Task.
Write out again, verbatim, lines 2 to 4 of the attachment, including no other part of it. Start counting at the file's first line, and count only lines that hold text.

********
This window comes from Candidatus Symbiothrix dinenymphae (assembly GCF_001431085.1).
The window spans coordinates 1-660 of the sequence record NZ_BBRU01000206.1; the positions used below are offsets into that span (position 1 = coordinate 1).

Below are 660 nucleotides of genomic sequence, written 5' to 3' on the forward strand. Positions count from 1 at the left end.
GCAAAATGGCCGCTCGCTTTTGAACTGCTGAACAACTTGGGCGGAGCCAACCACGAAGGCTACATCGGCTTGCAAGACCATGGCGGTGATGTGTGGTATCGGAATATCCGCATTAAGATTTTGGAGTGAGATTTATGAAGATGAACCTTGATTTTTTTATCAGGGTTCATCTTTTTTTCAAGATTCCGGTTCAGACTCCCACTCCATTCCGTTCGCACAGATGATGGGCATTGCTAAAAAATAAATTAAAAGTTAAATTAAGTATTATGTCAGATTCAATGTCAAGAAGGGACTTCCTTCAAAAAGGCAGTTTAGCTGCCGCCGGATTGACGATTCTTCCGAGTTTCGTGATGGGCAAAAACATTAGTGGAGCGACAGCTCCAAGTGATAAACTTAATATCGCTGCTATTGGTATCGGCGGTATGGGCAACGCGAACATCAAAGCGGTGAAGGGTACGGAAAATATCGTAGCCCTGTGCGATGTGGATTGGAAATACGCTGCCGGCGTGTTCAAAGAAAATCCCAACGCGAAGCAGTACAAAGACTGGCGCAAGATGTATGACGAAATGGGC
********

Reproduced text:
The window spans coordinates 1-660 of the sequence record NZ_BBRU01000206.1; the positions used below are offsets into that span (position 1 = coordinate 1).

Below are 660 nucleotides of genomic sequence, written 5' to 3' on the forward strand. Positions count from 1 at the left end.
GCAAAATGGCCGCTCGCTTTTGAACTGCTGAACAACTTGGGCGGAGCCAACCACGAAGGCTACATCGGCTTGCAAGACCATGGCGGTGATGTGTGGTATCGGAATATCCGCATTAAGATTTTGGAGTGAGATTTATGAAGATGAACCTTGATTTTTTTATCAGGGTTCATCTTTTTTTCAAGATTCCGGTTCAGACTCCCACTCCATTCCGTTCGCACAGATGATGGGCATTGCTAAAAAATAAATTAAAAGTTAAATTAAGTATTATGTCAGATTCAATGTCAAGAAGGGACTTCCTTCAAAAAGGCAGTTTAGCTGCCGCCGGATTGACGATTCTTCCGAGTTTCGTGATGGGCAAAAACATTAGTGGAGCGACAGCTCCAAGTGATAAACTTAATATCGCTGCTATTGGTATCGGCGGTATGGGCAACGCGAACATCAAAGCGGTGAAGGGTACGGAAAATATCGTAGCCCTGTGCGATGTGGATTGGAAATACGCTGCCGGCGTGTTCAAAGAAAATCCCAACGCGAAGCAGTACAAAGACTGGCGCAAGATGTATGACGAAATGGGC